Roger Michel’s My Cousin Rachel, the latest in a long line of Daphne du Maurier adaptations (one that began with Alfred Hitchcock’s 1939 adaptation of Jamaica Inn) is a tale of romance, deception and mystery.

The narrative centres upon Phillip, a young English orphan who discovers that his guardian has passed away under the care of his cousin Rachel. Now a widow, she visits Phillip at the estate of her dearly departed, but suspecting that his cousin has played a hefty hand in the death of his guardian, he plans to confront her with contrary consecution.

The glaring issue is that the first two acts are certainly predictable. As sure as Phillip melts with the butter of the pastries he consumes upon meeting his beautiful cousin, it is obvious as to what to expect. Yet, My Cousin Rachel manages to maintain an air of fascination, and this fascination falls on the superior shoulders of actress Rachel Weisz. She excels in the role and fulfils the character in such a way that we discontinue to question the foolish decisions of the protagonist. After all, in his shoes, many would disregard logic in loving pursuit.

Sam Claflin and Rachel Weisz are clear highlights in My Cousin Rachel.

As for the rest of the cast, they manage satisfactorily and never feel false. But, the film’s real achievement is that its falsehoods and truths are never concrete. Despite the predictability of its progression, there is always distrust in but also sympathy for Rachel. As Phillip feels, it becomes rational to condemn her and immediately dash away any suspicions upon seeing her honest expression. When the inevitable clichés surface, it becomes apparent that you must question as to what extent the proof the suspicions possess. This shifting alignment between characters keeps the tale alive for the duration of the piece and ensures that as long as there are doubts in Phillip’s mind, there indeed should be increasing ambiguities in the mind of the viewer.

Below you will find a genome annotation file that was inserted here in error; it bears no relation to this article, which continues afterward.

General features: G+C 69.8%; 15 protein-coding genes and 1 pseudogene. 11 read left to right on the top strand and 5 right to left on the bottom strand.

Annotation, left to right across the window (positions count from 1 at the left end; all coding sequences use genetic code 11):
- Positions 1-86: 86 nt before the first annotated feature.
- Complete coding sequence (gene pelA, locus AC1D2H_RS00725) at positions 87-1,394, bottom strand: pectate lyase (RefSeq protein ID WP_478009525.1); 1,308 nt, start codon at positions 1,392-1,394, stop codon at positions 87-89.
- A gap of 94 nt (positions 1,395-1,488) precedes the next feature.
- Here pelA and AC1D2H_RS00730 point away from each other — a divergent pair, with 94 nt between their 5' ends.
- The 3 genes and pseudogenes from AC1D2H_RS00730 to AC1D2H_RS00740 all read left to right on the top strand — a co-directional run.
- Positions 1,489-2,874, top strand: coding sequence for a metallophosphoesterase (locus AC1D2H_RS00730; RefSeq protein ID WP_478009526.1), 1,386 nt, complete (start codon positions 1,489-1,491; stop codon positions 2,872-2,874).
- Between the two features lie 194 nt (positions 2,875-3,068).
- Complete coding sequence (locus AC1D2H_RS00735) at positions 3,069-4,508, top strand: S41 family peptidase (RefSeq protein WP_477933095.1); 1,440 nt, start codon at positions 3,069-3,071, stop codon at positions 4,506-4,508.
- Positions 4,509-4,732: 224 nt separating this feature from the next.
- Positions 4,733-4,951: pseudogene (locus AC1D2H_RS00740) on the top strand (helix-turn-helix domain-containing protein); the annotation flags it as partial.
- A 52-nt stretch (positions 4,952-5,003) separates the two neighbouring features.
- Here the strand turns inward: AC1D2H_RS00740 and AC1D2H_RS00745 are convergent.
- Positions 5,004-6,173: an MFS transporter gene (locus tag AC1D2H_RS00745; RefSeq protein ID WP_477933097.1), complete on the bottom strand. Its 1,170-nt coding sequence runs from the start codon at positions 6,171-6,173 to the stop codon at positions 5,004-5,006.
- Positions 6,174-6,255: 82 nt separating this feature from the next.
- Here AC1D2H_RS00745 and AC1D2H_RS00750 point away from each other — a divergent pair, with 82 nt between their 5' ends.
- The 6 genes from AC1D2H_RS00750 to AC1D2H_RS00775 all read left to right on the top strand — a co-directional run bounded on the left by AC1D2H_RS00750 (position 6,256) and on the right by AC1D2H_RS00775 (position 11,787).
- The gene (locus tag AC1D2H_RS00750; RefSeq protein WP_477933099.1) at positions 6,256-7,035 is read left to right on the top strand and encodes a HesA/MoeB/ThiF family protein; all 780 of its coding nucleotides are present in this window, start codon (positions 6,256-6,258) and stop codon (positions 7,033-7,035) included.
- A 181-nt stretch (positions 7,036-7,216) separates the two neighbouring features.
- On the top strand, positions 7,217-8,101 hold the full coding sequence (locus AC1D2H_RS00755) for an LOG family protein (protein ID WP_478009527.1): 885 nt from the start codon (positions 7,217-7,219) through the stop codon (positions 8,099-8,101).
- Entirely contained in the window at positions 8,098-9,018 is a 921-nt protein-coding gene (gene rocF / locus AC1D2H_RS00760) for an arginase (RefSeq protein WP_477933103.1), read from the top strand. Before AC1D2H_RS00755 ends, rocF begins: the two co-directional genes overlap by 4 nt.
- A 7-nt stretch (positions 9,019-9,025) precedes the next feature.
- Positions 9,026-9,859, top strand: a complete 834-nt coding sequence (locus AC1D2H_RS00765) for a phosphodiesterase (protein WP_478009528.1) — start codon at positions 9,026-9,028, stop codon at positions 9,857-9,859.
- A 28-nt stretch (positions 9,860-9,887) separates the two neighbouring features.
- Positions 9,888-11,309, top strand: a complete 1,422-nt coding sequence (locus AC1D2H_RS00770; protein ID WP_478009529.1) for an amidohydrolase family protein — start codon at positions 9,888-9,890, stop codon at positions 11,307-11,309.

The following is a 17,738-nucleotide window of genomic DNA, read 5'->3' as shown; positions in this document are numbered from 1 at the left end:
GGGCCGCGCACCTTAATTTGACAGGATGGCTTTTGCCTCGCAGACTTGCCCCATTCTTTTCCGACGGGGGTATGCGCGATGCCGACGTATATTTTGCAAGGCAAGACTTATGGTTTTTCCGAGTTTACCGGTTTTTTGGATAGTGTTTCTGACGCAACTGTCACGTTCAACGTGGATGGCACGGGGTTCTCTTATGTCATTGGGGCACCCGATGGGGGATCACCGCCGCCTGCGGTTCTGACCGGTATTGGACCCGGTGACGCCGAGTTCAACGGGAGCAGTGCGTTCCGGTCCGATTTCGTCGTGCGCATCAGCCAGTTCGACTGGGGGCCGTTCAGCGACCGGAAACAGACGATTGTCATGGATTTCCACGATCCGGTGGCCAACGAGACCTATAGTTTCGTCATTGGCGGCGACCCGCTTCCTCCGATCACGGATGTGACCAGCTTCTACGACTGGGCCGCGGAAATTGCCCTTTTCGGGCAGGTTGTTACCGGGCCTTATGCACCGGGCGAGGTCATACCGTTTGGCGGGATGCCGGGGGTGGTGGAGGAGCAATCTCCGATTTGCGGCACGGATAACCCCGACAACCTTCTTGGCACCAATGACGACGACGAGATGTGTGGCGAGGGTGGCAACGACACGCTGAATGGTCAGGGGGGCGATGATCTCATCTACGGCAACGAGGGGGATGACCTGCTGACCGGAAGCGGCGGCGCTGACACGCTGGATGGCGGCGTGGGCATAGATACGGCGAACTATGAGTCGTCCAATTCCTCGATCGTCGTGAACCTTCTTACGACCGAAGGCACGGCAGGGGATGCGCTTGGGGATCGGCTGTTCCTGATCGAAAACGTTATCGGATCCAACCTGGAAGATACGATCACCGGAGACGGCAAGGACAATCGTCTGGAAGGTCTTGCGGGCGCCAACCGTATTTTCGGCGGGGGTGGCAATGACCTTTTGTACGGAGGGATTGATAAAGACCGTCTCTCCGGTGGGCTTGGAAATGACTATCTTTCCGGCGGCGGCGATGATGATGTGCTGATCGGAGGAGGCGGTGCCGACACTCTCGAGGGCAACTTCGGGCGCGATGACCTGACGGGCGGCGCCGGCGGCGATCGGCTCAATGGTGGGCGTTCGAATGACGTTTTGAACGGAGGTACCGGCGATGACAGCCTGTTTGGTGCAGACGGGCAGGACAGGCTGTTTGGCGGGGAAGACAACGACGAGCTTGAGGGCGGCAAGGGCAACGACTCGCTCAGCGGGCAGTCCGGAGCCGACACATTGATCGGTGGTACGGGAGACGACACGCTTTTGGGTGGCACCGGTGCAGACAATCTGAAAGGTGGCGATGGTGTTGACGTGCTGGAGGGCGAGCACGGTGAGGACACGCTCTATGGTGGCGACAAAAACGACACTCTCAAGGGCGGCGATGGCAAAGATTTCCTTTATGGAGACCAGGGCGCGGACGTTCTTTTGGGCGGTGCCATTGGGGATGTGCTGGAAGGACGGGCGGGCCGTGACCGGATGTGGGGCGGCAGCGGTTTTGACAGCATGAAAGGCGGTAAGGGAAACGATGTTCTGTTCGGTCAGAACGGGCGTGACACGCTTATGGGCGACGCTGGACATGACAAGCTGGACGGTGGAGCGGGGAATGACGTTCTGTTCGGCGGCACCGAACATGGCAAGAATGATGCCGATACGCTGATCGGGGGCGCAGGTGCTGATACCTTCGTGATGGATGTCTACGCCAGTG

The sterling costuming and decorous cinematography extend a blissful balance between the modern and the gothic. Some exterior shots look phenomenal, and in this way, it is a shame there were not more opportunities to expand what is seen of the surrounding landscapes. The elegance of these minimal shots helps give the film a sense of gloss without the interiors of the home, which is methodically candle-lit in many scenes to achieve a sense of looming entrapment. Minimalist use of music would have been beneficial in certain scenes, as occasionally its overwhelming use detracted from the human drama that the acting comfortably provided.

Weisz’s convincing portrayal makes sure that audiences question the truth of what is happening, and although the film never achieves a maximum sense of intrigue, it never feels definitive.